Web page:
13 deaths last week tied to flu

State agency sees drop in new cases

Arkansas Democrat-Gazette - - ARKANSAS - GINNY MONK

Thir­teen Arkansans died last week from flu-re­lated ill­ness in the most deadly sea­son in more than a decade, ac­cord­ing to the state Health De­part­ment.

De­spite the num­ber of new deaths, which raised the to­tal to 197, the sea­son is wind­ing down. There has been close to an 80 per­cent drop-off in re­ported cases, said Dr. Gary Wheeler, chief med­i­cal of­fi­cer for the Arkansas De­part­ment of Health.

“We can fi­nally see a light at the end of this tun­nel, and there are many ex­hausted peo­ple who have ei­ther been tak­ing care of peo­ple with the flu or peo­ple who had the flu,” Wheeler said. “I think ev­ery­body’s very, very happy that we’re fi­nally get­ting to this point.”

All but one of last week’s deaths were peo­ple older than 65. The other was some­one be­tween 25 and 44, ac­cord­ing to the de­part­ment’s re­port.

Arkansas is one of 15 states that had “high” flu ac­tiv­ity dur­ing the last week of Fe­bru­ary, ac­cord­ing to the fed­eral Cen­ters for Dis­ease Con­trol and Pre­ven­tion. The up­dated re­port from the state, for the week that ended Satur­day, said that the ac­tiv­ity has dropped to “mod­er­ate.”

In­stances of peo­ple en­ter­ing hos­pi­tal emer­gency rooms with flu symp­toms de­creased from 3.1 per­cent to 2.6 per­cent of to­tal vis­its, ac­cord­ing to the weekly in­fluenza re­port.

This is a key sign the sea­son is only a cou­ple of weeks from its end, Wheeler said, adding that get­ting the flu vac­ci­na­tion might not be “as great of value at this point.”

He rec­om­mended that Arkansans get the shot next year. At least 82 of this sea­son’s flu vic­tims did not get the shot, and the vac­ci­na­tion sta­tus of about 74 other vic­tims is un­known, ac­cord­ing to in­for­ma­tion from Meg Mirivel, pub­lic in­for­ma­tion of­fi­cer for the Health De­part­ment. At least 41 peo­ple who have died of the flu this sea­son did get the vac­ci­na­tion.

Al­though the virus has nearly run its course, Arkansas schools are still feel­ing the ef­fects. Clark County, which in­cludes Gur­don and Arkadel­phia school dis­tricts, had the high­est per­cent­age of ab­sences at just over 11 per­cent of stu­dents ab­sent. The av­er­age rate of ab­sen­teeism was 6.1 per­cent of stu­dents, ac­cord­ing to the weekly flu re­port.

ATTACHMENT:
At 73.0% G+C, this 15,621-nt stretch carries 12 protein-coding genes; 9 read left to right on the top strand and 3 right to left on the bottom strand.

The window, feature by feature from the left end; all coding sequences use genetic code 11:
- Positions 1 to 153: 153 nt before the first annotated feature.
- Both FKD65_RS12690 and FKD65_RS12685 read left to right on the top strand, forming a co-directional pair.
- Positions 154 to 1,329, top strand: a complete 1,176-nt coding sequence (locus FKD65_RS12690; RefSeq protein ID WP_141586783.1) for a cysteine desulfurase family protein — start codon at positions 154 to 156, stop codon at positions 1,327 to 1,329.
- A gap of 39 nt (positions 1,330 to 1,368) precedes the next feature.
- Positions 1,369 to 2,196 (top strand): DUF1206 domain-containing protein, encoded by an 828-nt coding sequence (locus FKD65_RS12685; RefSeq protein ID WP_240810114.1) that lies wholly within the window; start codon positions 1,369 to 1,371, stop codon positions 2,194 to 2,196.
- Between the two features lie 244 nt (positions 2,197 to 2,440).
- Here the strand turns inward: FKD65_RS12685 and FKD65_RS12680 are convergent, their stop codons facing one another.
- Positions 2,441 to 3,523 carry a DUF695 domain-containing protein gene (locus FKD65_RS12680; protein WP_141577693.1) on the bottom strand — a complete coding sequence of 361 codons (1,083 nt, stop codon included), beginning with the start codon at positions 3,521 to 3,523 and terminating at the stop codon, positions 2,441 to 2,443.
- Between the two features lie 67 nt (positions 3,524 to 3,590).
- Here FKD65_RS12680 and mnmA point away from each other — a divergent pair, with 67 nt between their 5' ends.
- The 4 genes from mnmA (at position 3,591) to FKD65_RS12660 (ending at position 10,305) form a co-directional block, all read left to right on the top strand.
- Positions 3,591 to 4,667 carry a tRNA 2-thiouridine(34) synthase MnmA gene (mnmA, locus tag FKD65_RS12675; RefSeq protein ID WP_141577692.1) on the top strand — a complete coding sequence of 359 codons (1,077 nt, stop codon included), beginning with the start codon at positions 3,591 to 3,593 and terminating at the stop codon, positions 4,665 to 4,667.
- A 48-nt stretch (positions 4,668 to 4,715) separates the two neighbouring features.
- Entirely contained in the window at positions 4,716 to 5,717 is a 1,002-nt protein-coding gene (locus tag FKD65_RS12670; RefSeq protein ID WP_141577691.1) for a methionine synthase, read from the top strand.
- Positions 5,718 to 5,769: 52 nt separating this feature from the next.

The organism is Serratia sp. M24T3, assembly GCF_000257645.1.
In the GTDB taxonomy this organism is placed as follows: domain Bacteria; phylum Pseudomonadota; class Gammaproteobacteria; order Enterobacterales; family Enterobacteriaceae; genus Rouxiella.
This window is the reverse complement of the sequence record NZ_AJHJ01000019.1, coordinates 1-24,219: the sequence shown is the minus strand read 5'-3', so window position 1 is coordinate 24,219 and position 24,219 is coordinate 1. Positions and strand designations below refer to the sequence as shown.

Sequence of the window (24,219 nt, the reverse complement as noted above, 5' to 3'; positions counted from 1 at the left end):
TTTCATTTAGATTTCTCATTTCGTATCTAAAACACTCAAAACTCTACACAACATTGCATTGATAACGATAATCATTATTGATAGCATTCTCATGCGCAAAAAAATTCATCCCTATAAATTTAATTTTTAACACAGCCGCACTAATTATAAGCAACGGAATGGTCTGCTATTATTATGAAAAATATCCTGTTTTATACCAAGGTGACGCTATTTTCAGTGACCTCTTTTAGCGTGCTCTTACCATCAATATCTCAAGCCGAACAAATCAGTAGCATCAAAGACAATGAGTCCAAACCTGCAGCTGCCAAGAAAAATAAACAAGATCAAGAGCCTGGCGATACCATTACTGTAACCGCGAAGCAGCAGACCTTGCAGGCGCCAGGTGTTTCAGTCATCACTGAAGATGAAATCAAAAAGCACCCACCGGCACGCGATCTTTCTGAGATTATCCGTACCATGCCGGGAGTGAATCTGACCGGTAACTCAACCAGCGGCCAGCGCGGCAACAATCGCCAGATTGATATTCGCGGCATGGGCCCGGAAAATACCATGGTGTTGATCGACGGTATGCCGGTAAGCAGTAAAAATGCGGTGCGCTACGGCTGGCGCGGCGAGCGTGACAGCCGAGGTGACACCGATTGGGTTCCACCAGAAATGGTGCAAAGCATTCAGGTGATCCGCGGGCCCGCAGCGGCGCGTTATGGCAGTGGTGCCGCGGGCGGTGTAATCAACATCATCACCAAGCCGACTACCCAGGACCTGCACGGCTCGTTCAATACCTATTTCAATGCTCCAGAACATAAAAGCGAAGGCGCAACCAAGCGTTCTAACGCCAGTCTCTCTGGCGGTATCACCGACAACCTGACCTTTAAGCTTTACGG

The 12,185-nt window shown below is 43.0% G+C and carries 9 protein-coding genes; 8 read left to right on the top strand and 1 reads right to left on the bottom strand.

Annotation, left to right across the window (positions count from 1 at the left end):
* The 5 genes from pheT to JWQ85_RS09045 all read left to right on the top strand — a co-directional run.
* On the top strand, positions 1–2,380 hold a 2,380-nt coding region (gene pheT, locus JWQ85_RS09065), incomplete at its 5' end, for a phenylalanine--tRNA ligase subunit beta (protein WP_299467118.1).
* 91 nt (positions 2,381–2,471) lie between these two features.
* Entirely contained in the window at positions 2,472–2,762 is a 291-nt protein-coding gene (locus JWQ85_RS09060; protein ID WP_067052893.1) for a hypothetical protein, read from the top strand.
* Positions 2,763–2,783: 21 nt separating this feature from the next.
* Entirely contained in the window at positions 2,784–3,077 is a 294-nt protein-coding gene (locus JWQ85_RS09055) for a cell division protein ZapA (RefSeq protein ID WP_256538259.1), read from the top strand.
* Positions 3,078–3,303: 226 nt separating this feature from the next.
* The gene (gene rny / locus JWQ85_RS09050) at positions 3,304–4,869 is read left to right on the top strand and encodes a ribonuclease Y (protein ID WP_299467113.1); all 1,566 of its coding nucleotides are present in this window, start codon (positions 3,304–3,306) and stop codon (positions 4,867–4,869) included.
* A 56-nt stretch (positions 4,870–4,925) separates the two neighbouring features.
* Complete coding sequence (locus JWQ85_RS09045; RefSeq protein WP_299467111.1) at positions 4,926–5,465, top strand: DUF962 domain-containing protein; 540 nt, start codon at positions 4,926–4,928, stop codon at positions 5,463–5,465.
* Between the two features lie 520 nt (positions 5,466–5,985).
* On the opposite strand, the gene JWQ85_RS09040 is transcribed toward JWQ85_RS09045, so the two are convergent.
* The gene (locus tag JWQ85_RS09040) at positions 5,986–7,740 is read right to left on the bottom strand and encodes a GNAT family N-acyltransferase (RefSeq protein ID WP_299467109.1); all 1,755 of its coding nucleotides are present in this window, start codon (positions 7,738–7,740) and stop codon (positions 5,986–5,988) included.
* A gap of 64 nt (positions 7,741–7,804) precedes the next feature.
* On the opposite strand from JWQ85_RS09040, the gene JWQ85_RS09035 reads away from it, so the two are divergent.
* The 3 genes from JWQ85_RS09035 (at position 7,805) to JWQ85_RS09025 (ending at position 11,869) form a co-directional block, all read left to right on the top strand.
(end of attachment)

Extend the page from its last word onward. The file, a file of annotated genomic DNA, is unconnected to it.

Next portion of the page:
Gur­don Su­per­in­ten­dent Allen Black­well said he closed school Feb. 9 be­cause of­fi­cials sent nearly 40 chil­dren home with flu symp­toms over the course of two hours.

“The flu was harder this year than it had been in the past,” Black­well said. “I have been a su­per­in­ten­dent for 12 years, and it was the first time I had ever taken a day off.”

Nurses ad­min­is­tered flu shots at school, and about half of the stu­dents got vac­ci­na­tions, he said.

Gur­don wasn’t the only school to send stu­dents home for a day or two to clean and dis­in­fect their cam­puses. The Rus­sel­lville School Dis­trict closed Jan. 19. Clin­ton Schools closed Feb. 5. The Kirby School Dis­trict closed Feb. 2 and 5.

The Arkadel­phia School Dis­trict, also in Clark County, hasn’t closed, and ab­sences are low, said Han­nah Dean, the dis­trict’s di­rec­tor of com­mu­ni­ca­tions.

“We were very for­tu­nate this year,” she said.

Wheeler ex­pressed a hope that na­tional health or­ga­ni­za­tions will im­prove the flu vac­ci­na­tion to cover more strains of the virus. This year’s pre­dom­i­nant strain was H3N2.

The speed and qual­ity of vac­ci­na­tions needs im­prov­ing to avoid pan­demics, he said.

“Hope­fully, we’ll have a bet­ter uni­ver­sal flu vac­cine in the next few years,” Wheeler said.

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